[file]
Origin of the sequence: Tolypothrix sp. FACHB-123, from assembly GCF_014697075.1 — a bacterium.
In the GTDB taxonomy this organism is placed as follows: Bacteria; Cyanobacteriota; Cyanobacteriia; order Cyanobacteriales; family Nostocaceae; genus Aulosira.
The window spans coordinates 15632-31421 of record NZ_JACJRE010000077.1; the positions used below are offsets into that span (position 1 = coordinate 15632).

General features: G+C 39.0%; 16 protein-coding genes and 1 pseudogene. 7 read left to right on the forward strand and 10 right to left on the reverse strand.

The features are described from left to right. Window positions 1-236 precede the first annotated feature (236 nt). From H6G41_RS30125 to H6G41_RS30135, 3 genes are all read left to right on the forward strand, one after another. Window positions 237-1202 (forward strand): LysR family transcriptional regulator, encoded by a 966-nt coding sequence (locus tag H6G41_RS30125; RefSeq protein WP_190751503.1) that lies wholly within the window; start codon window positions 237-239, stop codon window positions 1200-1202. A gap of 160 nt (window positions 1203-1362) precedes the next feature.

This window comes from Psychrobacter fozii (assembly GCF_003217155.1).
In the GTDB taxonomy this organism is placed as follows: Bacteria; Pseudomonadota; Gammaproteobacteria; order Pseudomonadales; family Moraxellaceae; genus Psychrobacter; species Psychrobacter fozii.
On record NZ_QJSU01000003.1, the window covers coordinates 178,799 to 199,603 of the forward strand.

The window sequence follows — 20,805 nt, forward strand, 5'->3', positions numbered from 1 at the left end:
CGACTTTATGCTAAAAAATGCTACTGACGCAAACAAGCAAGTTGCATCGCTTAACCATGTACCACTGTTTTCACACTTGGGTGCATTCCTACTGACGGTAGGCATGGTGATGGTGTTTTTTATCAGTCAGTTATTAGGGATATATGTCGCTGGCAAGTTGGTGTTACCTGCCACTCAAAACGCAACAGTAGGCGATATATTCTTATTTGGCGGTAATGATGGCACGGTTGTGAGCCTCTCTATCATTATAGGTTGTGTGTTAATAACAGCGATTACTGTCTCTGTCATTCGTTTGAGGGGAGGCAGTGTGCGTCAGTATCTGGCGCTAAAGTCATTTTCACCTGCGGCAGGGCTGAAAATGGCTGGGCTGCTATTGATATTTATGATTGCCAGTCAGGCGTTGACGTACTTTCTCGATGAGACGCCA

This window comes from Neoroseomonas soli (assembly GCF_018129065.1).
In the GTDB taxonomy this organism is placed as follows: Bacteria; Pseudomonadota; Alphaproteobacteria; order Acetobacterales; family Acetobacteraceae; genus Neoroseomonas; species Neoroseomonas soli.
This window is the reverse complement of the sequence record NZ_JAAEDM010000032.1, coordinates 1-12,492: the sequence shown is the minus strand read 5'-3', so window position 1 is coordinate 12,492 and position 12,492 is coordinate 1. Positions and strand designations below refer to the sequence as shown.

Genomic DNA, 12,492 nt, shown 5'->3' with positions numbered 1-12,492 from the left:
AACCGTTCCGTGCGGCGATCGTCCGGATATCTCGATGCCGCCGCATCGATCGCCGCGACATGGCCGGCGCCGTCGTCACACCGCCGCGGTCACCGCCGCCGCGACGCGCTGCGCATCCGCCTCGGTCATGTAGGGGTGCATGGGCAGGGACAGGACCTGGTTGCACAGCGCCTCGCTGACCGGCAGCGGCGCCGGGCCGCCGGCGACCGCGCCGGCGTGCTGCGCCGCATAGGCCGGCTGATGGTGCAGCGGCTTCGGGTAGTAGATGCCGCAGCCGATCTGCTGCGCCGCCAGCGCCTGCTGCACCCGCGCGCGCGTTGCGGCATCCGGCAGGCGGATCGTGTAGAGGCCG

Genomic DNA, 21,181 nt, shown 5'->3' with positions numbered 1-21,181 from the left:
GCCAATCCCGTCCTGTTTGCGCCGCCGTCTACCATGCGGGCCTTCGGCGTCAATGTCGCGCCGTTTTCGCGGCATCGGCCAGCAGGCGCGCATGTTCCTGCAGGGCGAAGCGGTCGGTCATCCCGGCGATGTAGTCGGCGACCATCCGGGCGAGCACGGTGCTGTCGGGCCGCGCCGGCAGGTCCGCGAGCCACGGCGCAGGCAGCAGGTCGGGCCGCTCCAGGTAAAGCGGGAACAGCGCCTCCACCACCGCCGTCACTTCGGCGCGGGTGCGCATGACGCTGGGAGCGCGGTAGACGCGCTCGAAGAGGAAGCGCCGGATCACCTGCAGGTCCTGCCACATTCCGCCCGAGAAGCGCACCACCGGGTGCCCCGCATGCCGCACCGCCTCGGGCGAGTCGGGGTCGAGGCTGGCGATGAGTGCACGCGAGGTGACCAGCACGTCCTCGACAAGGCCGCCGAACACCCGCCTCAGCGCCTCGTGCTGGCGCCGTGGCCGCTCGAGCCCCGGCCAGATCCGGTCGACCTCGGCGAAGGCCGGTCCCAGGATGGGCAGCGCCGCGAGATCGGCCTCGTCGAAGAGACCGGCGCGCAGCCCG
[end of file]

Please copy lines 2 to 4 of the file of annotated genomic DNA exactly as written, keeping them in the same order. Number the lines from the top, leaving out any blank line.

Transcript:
In the GTDB taxonomy this organism is placed as follows: Bacteria; Cyanobacteriota; Cyanobacteriia; order Cyanobacteriales; family Nostocaceae; genus Aulosira.
The window spans coordinates 15632-31421 of record NZ_JACJRE010000077.1; the positions used below are offsets into that span (position 1 = coordinate 15632).

General features: G+C 39.0%; 16 protein-coding genes and 1 pseudogene. 7 read left to right on the forward strand and 10 right to left on the reverse strand.